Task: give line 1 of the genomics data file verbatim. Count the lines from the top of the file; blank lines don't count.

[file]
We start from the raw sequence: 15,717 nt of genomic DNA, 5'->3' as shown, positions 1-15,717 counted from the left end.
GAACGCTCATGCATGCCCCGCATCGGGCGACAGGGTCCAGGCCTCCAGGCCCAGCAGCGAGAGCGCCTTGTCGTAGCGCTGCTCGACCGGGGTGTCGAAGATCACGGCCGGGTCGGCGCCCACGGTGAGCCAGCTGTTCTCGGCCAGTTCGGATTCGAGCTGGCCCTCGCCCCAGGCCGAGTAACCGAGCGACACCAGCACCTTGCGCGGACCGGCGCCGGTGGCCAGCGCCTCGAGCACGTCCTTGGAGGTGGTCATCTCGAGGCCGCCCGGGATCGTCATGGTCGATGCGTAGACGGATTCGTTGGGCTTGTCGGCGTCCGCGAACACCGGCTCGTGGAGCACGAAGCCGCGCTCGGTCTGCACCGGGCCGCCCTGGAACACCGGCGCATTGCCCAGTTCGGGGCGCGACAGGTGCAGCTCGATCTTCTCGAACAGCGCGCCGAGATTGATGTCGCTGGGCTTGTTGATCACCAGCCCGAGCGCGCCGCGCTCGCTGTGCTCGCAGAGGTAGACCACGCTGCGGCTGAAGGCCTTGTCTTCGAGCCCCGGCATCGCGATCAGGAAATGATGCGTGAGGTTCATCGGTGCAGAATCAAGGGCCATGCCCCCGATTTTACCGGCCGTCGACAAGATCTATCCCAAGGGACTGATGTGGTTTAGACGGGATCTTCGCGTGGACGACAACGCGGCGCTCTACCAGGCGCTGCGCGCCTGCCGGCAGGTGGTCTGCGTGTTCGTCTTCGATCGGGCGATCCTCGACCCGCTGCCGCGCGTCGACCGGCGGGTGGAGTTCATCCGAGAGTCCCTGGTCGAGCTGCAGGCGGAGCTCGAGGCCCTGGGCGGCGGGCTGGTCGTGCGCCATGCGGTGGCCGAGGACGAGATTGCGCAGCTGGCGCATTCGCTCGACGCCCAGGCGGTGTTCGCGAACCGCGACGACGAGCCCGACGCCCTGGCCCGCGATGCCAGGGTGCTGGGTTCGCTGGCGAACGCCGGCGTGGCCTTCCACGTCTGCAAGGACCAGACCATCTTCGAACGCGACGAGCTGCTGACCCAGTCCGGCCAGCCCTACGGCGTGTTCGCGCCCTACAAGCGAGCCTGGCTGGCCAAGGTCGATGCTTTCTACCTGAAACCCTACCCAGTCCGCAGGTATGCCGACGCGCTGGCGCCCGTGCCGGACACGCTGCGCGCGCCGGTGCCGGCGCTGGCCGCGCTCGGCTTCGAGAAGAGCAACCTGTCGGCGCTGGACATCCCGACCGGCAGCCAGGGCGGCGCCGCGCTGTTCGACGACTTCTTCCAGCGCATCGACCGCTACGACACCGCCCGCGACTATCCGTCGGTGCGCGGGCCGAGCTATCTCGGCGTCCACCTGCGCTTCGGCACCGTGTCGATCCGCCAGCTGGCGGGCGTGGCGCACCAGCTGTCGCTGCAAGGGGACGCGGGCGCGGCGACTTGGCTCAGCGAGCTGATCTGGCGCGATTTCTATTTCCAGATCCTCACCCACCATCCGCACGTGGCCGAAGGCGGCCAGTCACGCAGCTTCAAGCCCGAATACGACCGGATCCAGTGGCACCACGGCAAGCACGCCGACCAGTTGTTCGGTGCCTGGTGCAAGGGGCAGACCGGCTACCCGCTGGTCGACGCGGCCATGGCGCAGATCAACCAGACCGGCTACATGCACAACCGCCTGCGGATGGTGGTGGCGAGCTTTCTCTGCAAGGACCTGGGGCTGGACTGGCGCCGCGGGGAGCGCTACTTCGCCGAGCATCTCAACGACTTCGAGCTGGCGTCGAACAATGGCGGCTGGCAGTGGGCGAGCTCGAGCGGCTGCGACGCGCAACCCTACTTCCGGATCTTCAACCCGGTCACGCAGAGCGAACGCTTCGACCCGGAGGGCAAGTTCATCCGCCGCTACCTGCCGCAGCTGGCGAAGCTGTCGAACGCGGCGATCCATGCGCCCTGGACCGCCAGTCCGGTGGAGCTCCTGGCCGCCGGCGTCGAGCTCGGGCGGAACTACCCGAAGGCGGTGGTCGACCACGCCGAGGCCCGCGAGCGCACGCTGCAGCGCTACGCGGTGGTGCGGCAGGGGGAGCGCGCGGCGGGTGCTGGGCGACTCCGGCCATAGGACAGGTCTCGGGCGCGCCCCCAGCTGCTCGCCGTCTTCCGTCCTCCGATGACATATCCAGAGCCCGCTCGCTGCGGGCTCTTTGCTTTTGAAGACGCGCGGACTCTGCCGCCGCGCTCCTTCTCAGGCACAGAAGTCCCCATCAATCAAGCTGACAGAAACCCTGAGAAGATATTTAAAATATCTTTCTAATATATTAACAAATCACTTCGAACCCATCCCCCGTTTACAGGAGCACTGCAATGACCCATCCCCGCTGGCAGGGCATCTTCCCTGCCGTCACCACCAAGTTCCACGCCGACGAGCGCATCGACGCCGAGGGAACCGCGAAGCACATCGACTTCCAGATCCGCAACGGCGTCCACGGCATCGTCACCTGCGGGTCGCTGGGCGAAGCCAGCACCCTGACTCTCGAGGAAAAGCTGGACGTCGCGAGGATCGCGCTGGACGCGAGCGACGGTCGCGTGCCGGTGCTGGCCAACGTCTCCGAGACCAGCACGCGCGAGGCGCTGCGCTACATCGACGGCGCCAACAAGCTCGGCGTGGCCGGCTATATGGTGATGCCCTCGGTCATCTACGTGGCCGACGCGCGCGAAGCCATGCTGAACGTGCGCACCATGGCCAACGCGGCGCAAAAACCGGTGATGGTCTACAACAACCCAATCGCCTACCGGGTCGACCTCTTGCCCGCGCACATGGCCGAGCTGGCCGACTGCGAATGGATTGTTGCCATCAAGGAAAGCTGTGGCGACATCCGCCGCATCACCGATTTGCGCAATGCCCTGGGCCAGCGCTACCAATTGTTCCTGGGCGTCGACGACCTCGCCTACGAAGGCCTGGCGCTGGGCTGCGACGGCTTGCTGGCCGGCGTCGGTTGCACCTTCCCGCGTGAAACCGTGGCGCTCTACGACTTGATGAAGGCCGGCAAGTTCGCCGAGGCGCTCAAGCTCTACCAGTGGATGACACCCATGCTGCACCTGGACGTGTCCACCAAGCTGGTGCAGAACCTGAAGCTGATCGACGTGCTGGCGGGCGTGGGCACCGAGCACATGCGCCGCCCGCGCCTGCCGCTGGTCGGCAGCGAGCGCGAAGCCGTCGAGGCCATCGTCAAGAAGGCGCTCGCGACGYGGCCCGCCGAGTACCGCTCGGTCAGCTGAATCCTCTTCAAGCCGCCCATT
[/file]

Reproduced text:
We start from the raw sequence: 15,717 nt of genomic DNA, 5'->3' as shown, positions 1-15,717 counted from the left end.